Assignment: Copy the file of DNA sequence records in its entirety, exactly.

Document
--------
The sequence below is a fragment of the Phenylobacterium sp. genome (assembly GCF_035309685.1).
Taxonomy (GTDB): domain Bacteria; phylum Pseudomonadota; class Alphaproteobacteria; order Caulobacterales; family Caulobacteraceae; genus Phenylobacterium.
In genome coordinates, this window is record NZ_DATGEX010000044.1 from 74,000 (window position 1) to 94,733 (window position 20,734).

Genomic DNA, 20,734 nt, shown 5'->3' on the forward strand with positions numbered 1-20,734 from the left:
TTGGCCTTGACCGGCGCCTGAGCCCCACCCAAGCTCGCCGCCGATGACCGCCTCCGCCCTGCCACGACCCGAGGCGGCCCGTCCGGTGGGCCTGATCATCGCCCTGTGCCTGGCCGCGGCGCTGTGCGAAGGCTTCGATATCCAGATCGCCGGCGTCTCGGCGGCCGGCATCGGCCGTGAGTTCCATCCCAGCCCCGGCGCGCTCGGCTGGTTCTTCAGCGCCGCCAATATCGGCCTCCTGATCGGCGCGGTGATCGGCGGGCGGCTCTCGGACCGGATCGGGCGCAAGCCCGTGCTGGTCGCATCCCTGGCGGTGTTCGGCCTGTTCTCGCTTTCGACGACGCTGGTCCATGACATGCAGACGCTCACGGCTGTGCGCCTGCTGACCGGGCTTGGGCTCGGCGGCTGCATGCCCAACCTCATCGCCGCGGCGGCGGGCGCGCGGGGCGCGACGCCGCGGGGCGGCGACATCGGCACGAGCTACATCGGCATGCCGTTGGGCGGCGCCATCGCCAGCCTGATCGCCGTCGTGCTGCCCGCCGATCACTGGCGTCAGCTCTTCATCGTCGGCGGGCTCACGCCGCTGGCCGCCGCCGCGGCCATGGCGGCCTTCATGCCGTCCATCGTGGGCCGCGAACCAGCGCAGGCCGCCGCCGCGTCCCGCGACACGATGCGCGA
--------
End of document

The sequence below is a fragment of the Phenylobacterium sp. genome (assembly GCF_035309685.1).
Taxonomy (GTDB): domain Bacteria; phylum Pseudomonadota; class Alphaproteobacteria; order Caulobacterales; family Caulobacteraceae; genus Phenylobacterium.
In genome coordinates, this window is record NZ_DATGEX010000044.1 from 74,000 (window position 1) to 94,733 (window position 20,734).

Genomic DNA, 20,734 nt, shown 5'->3' on the forward strand with positions numbered 1-20,734 from the left:
TTGGCCTTGACCGGCGCCTGAGCCCCACCCAAGCTCGCCGCCGATGACCGCCTCCGCCCTGCCACGACCCGAGGCGGCCCGTCCGGTGGGCCTGATCATCGCCCTGTGCCTGGCCGCGGCGCTGTGCGAAGGCTTCGATATCCAGATCGCCGGCGTCTCGGCGGCCGGCATCGGCCGTGAGTTCCATCCCAGCCCCGGCGCGCTCGGCTGGTTCTTCAGCGCCGCCAATATCGGCCTCCTGATCGGCGCGGTGATCGGCGGGCGGCTCTCGGACCGGATCGGGCGCAAGCCCGTGCTGGTCGCATCCCTGGCGGTGTTCGGCCTGTTCTCGCTTTCGACGACGCTGGTCCATGACATGCAGACGCTCACGGCTGTGCGCCTGCTGACCGGGCTTGGGCTCGGCGGCTGCATGCCCAACCTCATCGCCGCGGCGGCGGGCGCGCGGGGCGCGACGCCGCGGGGCGGCGACATCGGCACGAGCTACATCGGCATGCCGTTGGGCGGCGCCATCGCCAGCCTGATCGCCGTCGTGCTGCCCGCCGATCACTGGCGTCAGCTCTTCATCGTCGGCGGGCTCACGCCGCTGGCCGCCGCCGCGGCCATGGCGGCCTTCATGCCGTCCATCGTGGGCCGCGAACCAGCGCAGGCCGCCGCCGCGTCCCGCGACACGATGCGCGA